In view of the complexities associated with fracture toughness testing of sandwich composites, it might seem desirable to prescribe a standard specimen geometry and initial crack length in the SCB test. But there is a wide range of sandwich materials and sandwich geometries for which such a test may be used. It also is desirable to test composite sandwich specimens that are representative of the actual sandwich structure, as previously discussed. Given those realities, it might be necessary to design a suitable specimen geometry for each specific sandwich geometry that will be tested.2 Further, it might be that not all sandwich configurations are suitable for this test method, and it might be necessary to set bounds on suitable sandwich configurations as standardized test methods are developed. For example, bounds might be required on facesheet thickness so that proper beam behavior is produced during testing, making possible the calculation of accurate fracture toughness values.
Despite these complications, there is a need for fracture mechanics testing of sandwich composites. Standard methods, even with bounds and limitations, would be welcome. Efforts towards this goal are ongoing within ASTM's Committee D30 on Composites. For more information or to get involved, contact either Dr. Dan Adams at the University of Utah (firstname.lastname@example.org) or Dr. James Ratcliffe at NASA Langley Research Center (email@example.com).
Wyoming Test Fixtures Inc.
1Adams, D.O., Nelson, J. and Bluth, Z. “Development and Evaluation of Fracture Mechanics Test Methods for Sandwich Composites,” proceedings of the 2012 Aircraft Airworthiness & Sustainment Conference, Baltimore, Md., April 2-5, 2012.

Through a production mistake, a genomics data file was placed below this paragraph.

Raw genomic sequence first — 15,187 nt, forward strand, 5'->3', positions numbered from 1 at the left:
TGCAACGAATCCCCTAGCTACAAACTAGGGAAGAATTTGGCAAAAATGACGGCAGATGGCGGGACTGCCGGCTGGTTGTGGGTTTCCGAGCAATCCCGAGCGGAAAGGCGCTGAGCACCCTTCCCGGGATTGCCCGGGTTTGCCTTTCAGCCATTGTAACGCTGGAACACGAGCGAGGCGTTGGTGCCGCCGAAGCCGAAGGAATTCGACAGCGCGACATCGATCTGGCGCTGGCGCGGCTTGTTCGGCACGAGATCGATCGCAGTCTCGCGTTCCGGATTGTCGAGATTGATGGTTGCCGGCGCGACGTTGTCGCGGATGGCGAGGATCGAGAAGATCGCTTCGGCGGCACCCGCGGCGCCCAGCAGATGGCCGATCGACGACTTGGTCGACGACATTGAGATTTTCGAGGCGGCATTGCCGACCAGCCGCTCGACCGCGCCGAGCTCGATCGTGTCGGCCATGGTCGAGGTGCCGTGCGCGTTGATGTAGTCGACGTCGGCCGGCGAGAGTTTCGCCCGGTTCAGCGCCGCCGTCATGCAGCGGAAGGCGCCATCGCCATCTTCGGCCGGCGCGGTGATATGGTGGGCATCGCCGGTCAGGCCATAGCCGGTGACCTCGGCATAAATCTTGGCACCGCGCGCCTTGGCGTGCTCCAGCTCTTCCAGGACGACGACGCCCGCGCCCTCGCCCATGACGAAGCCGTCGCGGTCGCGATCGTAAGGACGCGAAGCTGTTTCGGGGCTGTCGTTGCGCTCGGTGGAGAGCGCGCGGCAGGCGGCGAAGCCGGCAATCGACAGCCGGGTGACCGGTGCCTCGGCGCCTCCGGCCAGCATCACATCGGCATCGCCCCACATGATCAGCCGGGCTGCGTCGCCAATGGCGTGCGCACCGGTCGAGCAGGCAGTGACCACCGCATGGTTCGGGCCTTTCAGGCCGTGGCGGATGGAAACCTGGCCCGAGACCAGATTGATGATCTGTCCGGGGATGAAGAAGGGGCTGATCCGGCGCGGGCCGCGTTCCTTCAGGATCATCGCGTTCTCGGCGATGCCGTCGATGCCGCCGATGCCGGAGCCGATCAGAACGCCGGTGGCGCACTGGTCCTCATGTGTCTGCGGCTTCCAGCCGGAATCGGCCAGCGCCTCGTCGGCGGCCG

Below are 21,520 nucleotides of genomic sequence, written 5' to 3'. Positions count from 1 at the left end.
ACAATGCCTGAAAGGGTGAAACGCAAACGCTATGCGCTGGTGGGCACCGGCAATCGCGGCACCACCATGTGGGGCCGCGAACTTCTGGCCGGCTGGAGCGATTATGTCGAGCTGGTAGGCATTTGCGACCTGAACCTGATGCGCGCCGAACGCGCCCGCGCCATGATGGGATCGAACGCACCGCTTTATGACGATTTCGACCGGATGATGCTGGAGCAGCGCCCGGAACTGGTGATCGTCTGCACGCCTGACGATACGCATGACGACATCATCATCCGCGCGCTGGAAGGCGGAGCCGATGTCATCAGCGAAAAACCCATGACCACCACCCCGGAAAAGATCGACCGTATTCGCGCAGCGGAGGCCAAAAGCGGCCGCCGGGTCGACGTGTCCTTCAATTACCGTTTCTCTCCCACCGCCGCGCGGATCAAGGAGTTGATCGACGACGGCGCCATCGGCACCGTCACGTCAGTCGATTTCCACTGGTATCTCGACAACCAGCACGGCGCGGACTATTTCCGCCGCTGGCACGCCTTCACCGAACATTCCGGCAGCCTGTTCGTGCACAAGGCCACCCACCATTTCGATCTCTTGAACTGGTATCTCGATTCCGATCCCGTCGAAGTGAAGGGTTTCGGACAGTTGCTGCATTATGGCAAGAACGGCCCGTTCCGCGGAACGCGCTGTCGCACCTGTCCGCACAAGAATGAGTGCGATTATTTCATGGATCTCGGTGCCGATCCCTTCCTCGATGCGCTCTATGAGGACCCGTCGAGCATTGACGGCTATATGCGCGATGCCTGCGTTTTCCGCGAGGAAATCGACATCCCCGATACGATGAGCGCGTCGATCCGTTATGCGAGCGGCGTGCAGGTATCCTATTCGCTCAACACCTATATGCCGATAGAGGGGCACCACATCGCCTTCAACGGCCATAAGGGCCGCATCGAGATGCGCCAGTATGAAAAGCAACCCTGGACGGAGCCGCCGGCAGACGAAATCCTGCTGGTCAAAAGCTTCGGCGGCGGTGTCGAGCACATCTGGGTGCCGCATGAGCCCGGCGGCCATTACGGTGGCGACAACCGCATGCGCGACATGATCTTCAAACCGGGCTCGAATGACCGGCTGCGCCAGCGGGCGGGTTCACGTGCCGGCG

2Ratcliffe, J.G. and Reeder, J.R. “Sizing a Single Cantilever Beam Specimen for Characterizing Facesheet – Core Debonding in Sandwich Structure,” Journal of Composite Materials, Vol. 45, No. 25, 2011.
3Cantwell, W.J. and Davies, P. “A Test Technique for Assessing Core-Skin Adhesion in Composite Sandwich Structures,” Journal of Materials Science Letters, Vol. 13, pp. 203-205, 1994.
4Li, X. and Carlsson, L.A. “The Tilted Sandwich Debond (TSD) Specimen for Face/Core Interface Fracture Characterization,” Journal of Sandwich Structures and Materials, Vol. 1, pp. 60-75, 1999.
Dr. Don Adams (Wyoming Test Fixtures Inc., Salt Lake City, Utah) discusses short beam shear testing methodology.
Spirit AeroSystems was an established aerospace supplier when it earned that distinction, winning the contract for the Boeing 787’s Section 41. Now its sights are set on the next generation of aircraft.
The three fundamental mechanical property characterization tests of materials are tension, compression and shear. Note that flexure is not included. This article addresses some of the reasons why. When a beam resting on supports near its ends is loaded, the supported side is in tension and the opposite side is in